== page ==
Cal Poly has a drug policy in place that spells out the kinds of substances banned for its student-athletes and the punishments for violations. The policy has been in place since 2012, according to the university.
The Cal Poly Intercollegiate Athletics Drug Testing and Education program reflects the National Collegiate Athletic Association’s 2012-13 guidelines of banned substances.
Categories include stimulants, street drugs, and anabolic and masking agents.
All Cal Poly student-athletes who participate in NCAA sports may be selected by the university’s medical review officer for random drug testing. Cal Poly’s athletic director, Don Oberhelman, also may refer student-athletes for testing and “all student-athletes should expect to be tested,” the policy states.
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Some of the drugs banned under NCAA regulations that Cal Poly tests for include:
- stimulants such as Adderall, cocaine, ephedrine and bath salts.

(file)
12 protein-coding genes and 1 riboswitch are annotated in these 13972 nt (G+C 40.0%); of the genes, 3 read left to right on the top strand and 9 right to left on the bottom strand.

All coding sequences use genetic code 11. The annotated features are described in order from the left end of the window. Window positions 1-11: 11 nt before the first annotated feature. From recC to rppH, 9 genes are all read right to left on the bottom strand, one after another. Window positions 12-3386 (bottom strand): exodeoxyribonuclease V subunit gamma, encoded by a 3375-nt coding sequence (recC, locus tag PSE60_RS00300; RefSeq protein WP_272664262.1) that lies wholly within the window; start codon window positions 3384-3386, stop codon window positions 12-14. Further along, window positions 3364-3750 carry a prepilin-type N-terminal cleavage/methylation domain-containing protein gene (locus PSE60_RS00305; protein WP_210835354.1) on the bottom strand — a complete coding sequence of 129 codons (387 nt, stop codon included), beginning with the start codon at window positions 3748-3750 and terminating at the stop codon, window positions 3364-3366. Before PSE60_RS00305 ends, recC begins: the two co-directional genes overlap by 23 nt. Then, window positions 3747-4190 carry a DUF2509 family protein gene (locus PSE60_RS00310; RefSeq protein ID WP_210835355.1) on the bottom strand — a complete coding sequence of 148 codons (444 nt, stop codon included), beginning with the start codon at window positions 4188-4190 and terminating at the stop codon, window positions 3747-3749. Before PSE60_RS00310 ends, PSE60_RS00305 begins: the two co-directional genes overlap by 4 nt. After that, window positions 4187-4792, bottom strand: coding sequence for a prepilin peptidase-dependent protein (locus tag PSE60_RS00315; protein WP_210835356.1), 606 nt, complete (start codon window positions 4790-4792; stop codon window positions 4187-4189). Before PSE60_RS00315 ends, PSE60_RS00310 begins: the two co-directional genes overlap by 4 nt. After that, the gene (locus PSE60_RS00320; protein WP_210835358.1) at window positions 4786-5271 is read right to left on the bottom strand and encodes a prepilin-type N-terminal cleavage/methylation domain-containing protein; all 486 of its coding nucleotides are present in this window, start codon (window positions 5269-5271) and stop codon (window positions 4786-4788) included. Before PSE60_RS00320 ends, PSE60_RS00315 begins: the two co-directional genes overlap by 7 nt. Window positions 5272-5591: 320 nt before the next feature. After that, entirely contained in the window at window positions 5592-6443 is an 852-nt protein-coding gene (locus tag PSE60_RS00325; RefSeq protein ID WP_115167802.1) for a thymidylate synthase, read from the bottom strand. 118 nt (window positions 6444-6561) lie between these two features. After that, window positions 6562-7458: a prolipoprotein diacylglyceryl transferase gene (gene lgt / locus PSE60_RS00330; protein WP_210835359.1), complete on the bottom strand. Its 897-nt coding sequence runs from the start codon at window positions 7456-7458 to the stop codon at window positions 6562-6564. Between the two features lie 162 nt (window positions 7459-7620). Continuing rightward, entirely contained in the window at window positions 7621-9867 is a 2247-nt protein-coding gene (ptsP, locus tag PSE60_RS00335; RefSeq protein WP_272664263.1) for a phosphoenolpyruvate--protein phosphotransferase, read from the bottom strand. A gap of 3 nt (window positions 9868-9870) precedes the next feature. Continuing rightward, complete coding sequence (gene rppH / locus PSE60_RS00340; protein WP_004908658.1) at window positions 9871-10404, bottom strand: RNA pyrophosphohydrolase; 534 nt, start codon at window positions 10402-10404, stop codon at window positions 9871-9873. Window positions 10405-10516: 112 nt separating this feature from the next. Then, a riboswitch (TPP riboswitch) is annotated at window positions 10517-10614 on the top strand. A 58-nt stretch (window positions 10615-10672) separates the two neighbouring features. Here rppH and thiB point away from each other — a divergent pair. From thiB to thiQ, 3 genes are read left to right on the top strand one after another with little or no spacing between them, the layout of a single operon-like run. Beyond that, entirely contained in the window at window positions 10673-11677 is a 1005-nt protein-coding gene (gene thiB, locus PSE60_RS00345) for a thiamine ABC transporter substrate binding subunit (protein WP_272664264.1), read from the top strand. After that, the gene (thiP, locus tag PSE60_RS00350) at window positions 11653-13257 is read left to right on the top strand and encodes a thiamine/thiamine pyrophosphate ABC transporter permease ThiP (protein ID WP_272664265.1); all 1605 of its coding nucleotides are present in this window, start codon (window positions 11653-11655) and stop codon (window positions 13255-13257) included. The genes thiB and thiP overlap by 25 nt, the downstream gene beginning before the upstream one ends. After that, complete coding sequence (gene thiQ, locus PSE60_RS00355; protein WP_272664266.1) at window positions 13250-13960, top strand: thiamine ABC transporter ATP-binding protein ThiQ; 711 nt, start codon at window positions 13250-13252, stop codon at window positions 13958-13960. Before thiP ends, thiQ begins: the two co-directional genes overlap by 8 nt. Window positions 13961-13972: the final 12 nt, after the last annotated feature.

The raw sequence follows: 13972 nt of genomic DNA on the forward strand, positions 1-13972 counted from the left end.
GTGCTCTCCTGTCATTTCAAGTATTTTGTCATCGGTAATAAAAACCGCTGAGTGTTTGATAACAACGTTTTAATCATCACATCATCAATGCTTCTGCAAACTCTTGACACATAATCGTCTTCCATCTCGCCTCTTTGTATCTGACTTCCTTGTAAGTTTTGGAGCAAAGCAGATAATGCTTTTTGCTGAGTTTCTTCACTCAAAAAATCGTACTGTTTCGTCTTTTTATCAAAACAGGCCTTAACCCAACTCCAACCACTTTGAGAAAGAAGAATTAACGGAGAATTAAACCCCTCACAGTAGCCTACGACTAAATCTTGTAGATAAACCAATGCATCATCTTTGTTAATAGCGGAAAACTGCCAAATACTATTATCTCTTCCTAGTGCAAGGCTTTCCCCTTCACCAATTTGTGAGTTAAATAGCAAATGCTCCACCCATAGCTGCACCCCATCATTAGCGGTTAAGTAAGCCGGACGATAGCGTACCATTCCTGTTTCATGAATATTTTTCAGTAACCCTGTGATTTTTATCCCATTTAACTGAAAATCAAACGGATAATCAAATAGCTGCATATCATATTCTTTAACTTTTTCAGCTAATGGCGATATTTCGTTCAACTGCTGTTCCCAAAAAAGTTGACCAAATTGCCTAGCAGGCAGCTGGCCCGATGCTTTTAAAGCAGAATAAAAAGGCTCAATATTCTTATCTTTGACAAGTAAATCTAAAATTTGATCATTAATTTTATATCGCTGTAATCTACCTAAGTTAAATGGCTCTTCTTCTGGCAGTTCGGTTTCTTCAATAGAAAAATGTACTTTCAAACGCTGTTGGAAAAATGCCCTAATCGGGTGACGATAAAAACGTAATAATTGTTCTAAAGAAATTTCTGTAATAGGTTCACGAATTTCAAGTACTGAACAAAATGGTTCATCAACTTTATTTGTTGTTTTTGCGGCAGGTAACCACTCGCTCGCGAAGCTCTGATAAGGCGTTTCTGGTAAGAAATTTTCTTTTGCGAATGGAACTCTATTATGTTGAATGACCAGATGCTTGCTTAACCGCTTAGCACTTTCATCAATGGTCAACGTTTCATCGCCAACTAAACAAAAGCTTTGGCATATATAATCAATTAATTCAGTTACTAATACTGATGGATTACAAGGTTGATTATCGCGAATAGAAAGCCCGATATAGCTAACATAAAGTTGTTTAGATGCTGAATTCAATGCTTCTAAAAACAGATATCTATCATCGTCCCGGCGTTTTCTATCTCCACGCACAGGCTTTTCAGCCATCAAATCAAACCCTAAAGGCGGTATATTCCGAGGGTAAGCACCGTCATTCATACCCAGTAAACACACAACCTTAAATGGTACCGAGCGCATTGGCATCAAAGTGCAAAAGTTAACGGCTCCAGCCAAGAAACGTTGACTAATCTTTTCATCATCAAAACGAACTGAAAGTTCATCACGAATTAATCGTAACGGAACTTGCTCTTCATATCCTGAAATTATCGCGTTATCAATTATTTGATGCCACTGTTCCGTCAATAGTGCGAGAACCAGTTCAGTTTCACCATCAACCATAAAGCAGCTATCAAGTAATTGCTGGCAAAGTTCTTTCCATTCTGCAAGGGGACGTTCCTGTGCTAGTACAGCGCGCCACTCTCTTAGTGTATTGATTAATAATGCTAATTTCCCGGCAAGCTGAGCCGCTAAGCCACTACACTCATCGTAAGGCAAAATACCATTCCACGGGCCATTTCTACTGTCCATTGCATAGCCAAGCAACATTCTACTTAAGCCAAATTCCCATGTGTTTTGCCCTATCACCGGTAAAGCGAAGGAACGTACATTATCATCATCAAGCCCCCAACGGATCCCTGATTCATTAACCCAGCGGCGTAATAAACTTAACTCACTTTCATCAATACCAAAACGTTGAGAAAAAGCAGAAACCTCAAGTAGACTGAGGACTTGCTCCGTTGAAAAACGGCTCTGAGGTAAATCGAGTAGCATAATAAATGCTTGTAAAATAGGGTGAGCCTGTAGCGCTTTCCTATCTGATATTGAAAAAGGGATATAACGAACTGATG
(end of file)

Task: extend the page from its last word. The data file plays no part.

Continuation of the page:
Blood doping and manipulation of urine samples is prohibited. The policy lays out the sanctions students face for nonsteroid offenses, which include:
- First offense: A educational program and substance abuse counseling; increased drug testing; suspension from 25 percent of upcoming NCAA competitions if education and counseling programs aren’t completed.
Steroid offenses result in the same sanctions as the first offense of a nonsteroid violation, as well as a one-year ban from competition. A second offense results in permanent expulsion from the team and termination of athletic financial aid.
Students who aren’t sure whether they’re taking an appropriate supplement can check with athletic department staff. Those who have prescriptions for uses of substances on the banned list have an opportunity to present medical documentation if they test positive.
The policy states that student-athletes are role models who should avoid using banned substances.
Cal Poly officials didn’t say Tuesday how often drug testing occurs. But university President Jeffrey Armstrong issued a statement Tuesday saying Cal Poly is planning to ramp up testing of its football team.
“We will expand drug testing to include all members of the football team,” Armstrong wrote. “This will screen for a wider array of illegal substances than has been covered by the Athletics Department’s existing, NCAA-guided random testing program for all student-athletes.”